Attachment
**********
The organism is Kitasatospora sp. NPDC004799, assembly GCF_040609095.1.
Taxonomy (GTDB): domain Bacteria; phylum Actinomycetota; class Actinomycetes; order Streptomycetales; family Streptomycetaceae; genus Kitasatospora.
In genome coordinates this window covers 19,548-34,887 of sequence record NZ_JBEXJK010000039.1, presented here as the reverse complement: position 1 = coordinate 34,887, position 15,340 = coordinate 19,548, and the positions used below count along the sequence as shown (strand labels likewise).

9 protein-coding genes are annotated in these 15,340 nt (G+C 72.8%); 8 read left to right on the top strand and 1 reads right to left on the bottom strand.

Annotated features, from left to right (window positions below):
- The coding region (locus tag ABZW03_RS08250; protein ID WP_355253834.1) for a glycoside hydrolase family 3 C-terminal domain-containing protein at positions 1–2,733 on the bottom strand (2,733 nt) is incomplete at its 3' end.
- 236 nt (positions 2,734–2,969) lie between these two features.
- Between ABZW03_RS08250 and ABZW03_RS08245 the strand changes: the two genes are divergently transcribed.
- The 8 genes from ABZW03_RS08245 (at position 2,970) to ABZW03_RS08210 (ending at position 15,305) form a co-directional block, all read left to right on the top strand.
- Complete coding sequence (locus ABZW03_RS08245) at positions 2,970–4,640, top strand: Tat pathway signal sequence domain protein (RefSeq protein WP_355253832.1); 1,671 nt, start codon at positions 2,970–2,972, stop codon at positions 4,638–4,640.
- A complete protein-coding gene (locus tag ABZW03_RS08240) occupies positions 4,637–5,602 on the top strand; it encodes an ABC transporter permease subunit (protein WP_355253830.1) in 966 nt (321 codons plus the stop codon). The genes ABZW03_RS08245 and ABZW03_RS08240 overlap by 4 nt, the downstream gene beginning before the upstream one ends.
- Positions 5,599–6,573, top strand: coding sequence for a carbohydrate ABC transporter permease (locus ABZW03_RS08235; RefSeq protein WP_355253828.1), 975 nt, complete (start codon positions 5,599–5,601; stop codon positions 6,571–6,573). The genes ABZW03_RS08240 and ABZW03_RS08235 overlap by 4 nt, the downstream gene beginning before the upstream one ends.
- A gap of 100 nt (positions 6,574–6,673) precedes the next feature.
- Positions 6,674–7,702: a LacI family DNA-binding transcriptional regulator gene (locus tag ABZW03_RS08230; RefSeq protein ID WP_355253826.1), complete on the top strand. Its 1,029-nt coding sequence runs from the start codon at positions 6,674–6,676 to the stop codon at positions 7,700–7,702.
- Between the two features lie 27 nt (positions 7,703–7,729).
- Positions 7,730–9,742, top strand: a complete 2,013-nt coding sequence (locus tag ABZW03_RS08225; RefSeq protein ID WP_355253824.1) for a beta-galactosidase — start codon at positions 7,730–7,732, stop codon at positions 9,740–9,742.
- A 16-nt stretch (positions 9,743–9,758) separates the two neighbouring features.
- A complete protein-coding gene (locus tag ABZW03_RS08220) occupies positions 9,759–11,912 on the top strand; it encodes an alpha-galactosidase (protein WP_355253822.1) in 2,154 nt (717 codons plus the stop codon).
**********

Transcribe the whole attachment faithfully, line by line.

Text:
The organism is Kitasatospora sp. NPDC004799, assembly GCF_040609095.1.
Taxonomy (GTDB): domain Bacteria; phylum Actinomycetota; class Actinomycetes; order Streptomycetales; family Streptomycetaceae; genus Kitasatospora.
In genome coordinates this window covers 19,548-34,887 of sequence record NZ_JBEXJK010000039.1, presented here as the reverse complement: position 1 = coordinate 34,887, position 15,340 = coordinate 19,548, and the positions used below count along the sequence as shown (strand labels likewise).

9 protein-coding genes are annotated in these 15,340 nt (G+C 72.8%); 8 read left to right on the top strand and 1 reads right to left on the bottom strand.

Annotated features, from left to right (window positions below):
- The coding region (locus tag ABZW03_RS08250; protein ID WP_355253834.1) for a glycoside hydrolase family 3 C-terminal domain-containing protein at positions 1–2,733 on the bottom strand (2,733 nt) is incomplete at its 3' end.
- 236 nt (positions 2,734–2,969) lie between these two features.
- Between ABZW03_RS08250 and ABZW03_RS08245 the strand changes: the two genes are divergently transcribed.
- The 8 genes from ABZW03_RS08245 (at position 2,970) to ABZW03_RS08210 (ending at position 15,305) form a co-directional block, all read left to right on the top strand.
- Complete coding sequence (locus ABZW03_RS08245) at positions 2,970–4,640, top strand: Tat pathway signal sequence domain protein (RefSeq protein WP_355253832.1); 1,671 nt, start codon at positions 2,970–2,972, stop codon at positions 4,638–4,640.
- A complete protein-coding gene (locus tag ABZW03_RS08240) occupies positions 4,637–5,602 on the top strand; it encodes an ABC transporter permease subunit (protein WP_355253830.1) in 966 nt (321 codons plus the stop codon). The genes ABZW03_RS08245 and ABZW03_RS08240 overlap by 4 nt, the downstream gene beginning before the upstream one ends.
- Positions 5,599–6,573, top strand: coding sequence for a carbohydrate ABC transporter permease (locus ABZW03_RS08235; RefSeq protein WP_355253828.1), 975 nt, complete (start codon positions 5,599–5,601; stop codon positions 6,571–6,573). The genes ABZW03_RS08240 and ABZW03_RS08235 overlap by 4 nt, the downstream gene beginning before the upstream one ends.
- A gap of 100 nt (positions 6,574–6,673) precedes the next feature.
- Positions 6,674–7,702: a LacI family DNA-binding transcriptional regulator gene (locus tag ABZW03_RS08230; RefSeq protein ID WP_355253826.1), complete on the top strand. Its 1,029-nt coding sequence runs from the start codon at positions 6,674–6,676 to the stop codon at positions 7,700–7,702.
- Between the two features lie 27 nt (positions 7,703–7,729).
- Positions 7,730–9,742, top strand: a complete 2,013-nt coding sequence (locus tag ABZW03_RS08225; RefSeq protein ID WP_355253824.1) for a beta-galactosidase — start codon at positions 7,730–7,732, stop codon at positions 9,740–9,742.
- A 16-nt stretch (positions 9,743–9,758) separates the two neighbouring features.
- A complete protein-coding gene (locus tag ABZW03_RS08220) occupies positions 9,759–11,912 on the top strand; it encodes an alpha-galactosidase (protein WP_355253822.1) in 2,154 nt (717 codons plus the stop codon).